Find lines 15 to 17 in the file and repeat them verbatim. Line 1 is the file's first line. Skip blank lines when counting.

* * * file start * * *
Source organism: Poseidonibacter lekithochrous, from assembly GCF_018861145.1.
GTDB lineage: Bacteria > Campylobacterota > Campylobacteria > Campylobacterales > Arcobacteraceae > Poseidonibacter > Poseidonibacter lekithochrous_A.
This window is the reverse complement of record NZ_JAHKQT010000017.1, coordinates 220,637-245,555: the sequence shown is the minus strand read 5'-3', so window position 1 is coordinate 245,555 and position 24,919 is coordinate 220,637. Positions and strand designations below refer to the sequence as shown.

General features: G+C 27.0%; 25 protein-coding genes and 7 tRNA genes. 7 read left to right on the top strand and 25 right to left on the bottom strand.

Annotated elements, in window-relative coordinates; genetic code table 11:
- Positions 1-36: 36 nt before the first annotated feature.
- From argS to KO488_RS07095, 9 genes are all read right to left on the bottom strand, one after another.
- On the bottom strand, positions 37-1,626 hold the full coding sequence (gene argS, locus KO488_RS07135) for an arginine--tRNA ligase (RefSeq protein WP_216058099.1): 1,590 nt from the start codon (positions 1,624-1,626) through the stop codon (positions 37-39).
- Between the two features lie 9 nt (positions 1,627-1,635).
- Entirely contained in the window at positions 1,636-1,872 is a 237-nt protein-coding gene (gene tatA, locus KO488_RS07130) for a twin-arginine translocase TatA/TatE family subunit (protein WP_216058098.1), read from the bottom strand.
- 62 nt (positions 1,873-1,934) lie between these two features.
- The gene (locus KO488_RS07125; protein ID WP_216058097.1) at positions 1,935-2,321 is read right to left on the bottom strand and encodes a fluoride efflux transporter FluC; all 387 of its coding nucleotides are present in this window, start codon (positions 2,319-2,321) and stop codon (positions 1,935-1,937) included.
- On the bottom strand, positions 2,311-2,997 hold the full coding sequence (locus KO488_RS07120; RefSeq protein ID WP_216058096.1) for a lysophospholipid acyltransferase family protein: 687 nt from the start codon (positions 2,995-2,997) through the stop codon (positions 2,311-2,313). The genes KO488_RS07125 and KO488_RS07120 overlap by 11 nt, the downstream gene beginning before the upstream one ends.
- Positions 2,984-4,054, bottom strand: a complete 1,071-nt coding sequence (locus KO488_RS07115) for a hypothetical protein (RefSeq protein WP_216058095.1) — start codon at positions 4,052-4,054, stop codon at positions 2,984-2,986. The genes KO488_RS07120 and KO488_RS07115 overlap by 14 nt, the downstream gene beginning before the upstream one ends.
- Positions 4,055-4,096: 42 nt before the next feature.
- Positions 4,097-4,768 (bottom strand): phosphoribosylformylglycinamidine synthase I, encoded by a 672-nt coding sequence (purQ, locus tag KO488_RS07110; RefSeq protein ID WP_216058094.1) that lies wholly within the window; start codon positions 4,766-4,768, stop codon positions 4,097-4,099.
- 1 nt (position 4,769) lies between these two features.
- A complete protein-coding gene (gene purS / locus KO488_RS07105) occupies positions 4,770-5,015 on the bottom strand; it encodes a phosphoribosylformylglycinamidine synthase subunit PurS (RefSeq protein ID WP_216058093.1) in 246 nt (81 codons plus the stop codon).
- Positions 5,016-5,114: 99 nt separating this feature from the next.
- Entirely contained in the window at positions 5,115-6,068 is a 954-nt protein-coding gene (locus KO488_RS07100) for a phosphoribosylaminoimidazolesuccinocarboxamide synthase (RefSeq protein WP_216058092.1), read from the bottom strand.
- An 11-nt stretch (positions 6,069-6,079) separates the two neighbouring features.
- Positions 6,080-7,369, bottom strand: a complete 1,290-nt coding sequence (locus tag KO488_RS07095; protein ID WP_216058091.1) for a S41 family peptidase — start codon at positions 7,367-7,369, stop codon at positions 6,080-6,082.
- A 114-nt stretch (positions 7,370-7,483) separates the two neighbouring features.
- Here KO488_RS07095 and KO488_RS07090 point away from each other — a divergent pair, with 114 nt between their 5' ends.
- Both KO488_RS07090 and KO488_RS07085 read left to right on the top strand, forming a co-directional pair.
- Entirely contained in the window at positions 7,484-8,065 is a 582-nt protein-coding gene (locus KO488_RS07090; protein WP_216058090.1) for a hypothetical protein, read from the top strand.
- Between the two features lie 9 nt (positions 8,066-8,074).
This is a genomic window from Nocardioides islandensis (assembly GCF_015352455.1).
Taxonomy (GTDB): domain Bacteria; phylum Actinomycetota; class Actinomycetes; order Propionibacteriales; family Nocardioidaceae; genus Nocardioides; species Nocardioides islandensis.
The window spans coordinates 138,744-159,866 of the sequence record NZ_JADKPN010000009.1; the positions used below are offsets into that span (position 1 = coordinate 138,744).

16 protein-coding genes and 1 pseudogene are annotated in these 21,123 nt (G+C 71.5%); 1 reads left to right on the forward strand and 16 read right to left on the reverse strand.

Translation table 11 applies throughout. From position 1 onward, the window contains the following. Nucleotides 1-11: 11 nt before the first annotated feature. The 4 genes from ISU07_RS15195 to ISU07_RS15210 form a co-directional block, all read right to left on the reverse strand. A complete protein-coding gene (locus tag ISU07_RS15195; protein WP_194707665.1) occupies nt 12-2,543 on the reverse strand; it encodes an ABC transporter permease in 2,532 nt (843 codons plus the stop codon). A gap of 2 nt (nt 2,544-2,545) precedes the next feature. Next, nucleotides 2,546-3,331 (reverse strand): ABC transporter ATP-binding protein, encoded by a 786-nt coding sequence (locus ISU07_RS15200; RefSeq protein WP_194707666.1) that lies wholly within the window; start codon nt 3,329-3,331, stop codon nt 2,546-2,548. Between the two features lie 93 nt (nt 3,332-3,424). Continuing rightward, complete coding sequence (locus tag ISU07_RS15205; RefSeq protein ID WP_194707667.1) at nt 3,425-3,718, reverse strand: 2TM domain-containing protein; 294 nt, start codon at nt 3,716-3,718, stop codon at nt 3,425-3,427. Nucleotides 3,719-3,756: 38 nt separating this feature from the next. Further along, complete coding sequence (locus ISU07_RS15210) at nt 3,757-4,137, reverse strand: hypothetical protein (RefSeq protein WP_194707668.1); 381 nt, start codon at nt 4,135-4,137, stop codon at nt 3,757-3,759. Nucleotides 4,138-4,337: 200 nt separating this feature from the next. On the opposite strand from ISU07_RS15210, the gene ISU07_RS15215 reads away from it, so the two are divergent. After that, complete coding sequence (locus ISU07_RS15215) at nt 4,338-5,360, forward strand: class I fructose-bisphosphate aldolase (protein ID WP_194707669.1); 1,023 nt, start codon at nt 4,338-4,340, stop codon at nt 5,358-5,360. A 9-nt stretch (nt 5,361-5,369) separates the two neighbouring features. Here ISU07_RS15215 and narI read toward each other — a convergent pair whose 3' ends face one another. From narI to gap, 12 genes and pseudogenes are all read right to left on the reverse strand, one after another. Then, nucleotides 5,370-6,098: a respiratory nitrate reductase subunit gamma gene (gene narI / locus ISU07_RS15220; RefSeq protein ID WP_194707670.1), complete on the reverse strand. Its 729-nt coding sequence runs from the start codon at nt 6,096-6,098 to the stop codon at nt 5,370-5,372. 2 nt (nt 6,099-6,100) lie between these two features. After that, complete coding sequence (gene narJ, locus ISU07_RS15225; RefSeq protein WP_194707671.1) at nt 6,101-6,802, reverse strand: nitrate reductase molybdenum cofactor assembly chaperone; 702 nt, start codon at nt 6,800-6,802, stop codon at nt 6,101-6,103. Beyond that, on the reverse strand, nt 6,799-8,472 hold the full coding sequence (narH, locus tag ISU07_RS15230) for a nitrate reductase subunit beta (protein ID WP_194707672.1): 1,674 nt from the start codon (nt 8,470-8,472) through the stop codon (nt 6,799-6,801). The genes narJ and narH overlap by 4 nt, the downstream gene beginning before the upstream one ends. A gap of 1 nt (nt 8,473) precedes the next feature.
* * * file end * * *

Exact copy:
- Positions 4,055-4,096: 42 nt before the next feature.
- Positions 4,097-4,768 (bottom strand): phosphoribosylformylglycinamidine synthase I, encoded by a 672-nt coding sequence (purQ, locus tag KO488_RS07110; RefSeq protein ID WP_216058094.1) that lies wholly within the window; start codon positions 4,766-4,768, stop codon positions 4,097-4,099.
- 1 nt (position 4,769) lies between these two features.